That PJC mea culpa went much better than his attempt to patch things up with Jules Kirby, which began with the always-ineffective "to be honest, I don't really feel badly." By the end of their talk, Jules was back to accusing him of phone theft. "I don't want your Crackberry," PJC sniffs. "I have an iPhone." (It's not the only moment of Blackberry hilarity in this episode, but I don't want to spoil the unbelievable mobile phone line that Brian Mazza utters during Tinsley's date.)

    As for Jules, she's her old unbelievable self. She and Dabney celebrate their new transient hotel living situation by buying fancy Frette sheets. "Dabney chose the monograms, and I don't like them," says Jules, but she sure does seem to care to defend them, yelling at a poor hotel maid to make sure the monogram is directly in the middle of her bed and erupting when the woman makes the treasonous mistake of fluffing one of the illegibly-monogrammed pillows upside down.

    "In our country we don't spell upside down," she yells. "Maybe we should get someone else if you can't do it by yourself."

    It's a nice dash of xenophobia to go along with last episode's racism. But hey, Jules wants to work for the UN, and she does have an ethnic friend, Cleo, who is "French and Japanese and gorgeous" and gives Jules "like, that downtown edge, kind of." The pair flirts with some dudes at a beer pong-y downtown bar, and for once you find yourself sympathizing with the frat guys. "It's fun to hang out with blue collar people in a scummy bar," says Jules.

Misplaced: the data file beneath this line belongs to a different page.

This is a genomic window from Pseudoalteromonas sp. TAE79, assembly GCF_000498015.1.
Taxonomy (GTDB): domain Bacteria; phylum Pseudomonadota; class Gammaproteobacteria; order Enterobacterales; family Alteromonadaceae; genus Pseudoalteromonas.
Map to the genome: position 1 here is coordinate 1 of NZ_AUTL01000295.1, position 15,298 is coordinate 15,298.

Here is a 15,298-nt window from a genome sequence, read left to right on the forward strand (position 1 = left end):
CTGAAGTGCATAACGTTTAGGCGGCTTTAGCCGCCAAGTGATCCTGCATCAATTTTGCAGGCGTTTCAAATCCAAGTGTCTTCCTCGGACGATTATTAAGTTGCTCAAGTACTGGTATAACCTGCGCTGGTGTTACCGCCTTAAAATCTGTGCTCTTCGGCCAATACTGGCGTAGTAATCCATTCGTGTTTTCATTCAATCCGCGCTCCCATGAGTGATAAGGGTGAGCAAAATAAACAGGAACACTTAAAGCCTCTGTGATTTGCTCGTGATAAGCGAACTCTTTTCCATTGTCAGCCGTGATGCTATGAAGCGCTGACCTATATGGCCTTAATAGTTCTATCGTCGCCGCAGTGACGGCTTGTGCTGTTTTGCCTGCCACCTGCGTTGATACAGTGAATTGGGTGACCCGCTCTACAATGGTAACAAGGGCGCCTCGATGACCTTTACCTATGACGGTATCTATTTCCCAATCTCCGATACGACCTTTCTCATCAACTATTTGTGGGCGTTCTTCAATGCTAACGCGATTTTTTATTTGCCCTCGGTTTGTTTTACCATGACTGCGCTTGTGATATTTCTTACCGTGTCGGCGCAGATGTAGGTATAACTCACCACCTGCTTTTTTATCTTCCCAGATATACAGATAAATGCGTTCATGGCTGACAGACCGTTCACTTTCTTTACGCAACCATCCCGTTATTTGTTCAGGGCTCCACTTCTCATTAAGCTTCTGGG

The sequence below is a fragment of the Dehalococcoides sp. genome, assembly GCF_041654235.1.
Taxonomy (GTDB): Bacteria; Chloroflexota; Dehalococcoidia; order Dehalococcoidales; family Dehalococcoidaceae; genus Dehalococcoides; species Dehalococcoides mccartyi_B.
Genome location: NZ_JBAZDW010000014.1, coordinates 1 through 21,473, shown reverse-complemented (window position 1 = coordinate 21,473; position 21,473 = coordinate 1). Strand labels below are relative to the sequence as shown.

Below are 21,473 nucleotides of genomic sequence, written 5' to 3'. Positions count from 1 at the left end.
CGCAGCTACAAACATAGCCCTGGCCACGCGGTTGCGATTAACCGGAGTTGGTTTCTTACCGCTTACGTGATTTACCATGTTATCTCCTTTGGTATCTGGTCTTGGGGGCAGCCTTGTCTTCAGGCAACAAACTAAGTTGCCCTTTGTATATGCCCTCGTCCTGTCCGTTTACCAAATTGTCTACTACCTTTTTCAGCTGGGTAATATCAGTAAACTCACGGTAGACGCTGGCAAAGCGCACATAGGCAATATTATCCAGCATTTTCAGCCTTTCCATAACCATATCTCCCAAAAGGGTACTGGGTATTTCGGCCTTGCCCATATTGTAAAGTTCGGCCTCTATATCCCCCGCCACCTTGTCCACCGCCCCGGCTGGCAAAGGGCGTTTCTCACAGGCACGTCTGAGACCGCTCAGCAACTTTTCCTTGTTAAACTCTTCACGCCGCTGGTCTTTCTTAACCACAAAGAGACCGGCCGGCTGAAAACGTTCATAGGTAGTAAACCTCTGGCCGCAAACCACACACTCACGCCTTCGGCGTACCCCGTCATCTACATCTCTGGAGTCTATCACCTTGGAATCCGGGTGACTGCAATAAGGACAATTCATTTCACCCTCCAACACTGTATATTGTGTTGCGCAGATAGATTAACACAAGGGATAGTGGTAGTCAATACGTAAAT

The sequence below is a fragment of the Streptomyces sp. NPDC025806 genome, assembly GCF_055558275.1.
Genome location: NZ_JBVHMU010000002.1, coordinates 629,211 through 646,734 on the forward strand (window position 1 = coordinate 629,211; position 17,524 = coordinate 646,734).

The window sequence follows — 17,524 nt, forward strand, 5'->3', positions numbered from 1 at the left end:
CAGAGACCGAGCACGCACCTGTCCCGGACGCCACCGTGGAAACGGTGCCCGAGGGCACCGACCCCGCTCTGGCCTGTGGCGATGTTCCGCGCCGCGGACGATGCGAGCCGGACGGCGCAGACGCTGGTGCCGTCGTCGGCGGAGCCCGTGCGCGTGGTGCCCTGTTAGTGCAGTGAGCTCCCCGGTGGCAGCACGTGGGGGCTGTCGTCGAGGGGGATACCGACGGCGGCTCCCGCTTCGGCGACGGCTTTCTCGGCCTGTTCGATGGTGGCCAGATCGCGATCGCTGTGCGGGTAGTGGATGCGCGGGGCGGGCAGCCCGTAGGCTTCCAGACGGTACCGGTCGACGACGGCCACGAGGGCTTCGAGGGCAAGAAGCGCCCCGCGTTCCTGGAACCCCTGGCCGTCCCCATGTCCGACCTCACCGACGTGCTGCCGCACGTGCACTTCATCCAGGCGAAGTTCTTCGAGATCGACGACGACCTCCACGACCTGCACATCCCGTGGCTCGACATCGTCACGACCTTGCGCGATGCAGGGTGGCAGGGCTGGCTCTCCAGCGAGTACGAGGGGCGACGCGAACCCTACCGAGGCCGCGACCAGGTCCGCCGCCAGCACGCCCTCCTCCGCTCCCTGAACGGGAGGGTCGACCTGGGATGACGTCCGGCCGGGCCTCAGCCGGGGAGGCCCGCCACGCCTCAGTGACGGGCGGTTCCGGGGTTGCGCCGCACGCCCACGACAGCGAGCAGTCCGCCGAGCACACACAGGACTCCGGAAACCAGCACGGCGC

In the spirit of further "discussing reality," I'll just say that I briefly met Cleo on this memorable night while standing outside on the sidewalk. "Yeah, I'm in the show," she said, looking bored. "We basically all hate each other."

    Shocking, I know, but there's some good news: Devorah Rose will appear on the show next week. So whether all this hatred is real or contrived, there's certainly about to be a whoooole lot more of it. I'm not complaining.

    Paul Johnson Calderon Frogger was at it again with the quick remarks on his once BFF Jules:

    On attending THIS Cancer Benefit at Marquee:

    "And then I saw Jules and I was like, how ironic that you're at a cancer benefit, you know, since you're the girl that pretended to have cancer.....Weird."

    See video of this scene HERE.


    [High Society: The Complete Character Analysis]

    [High Society: Episode One Recap]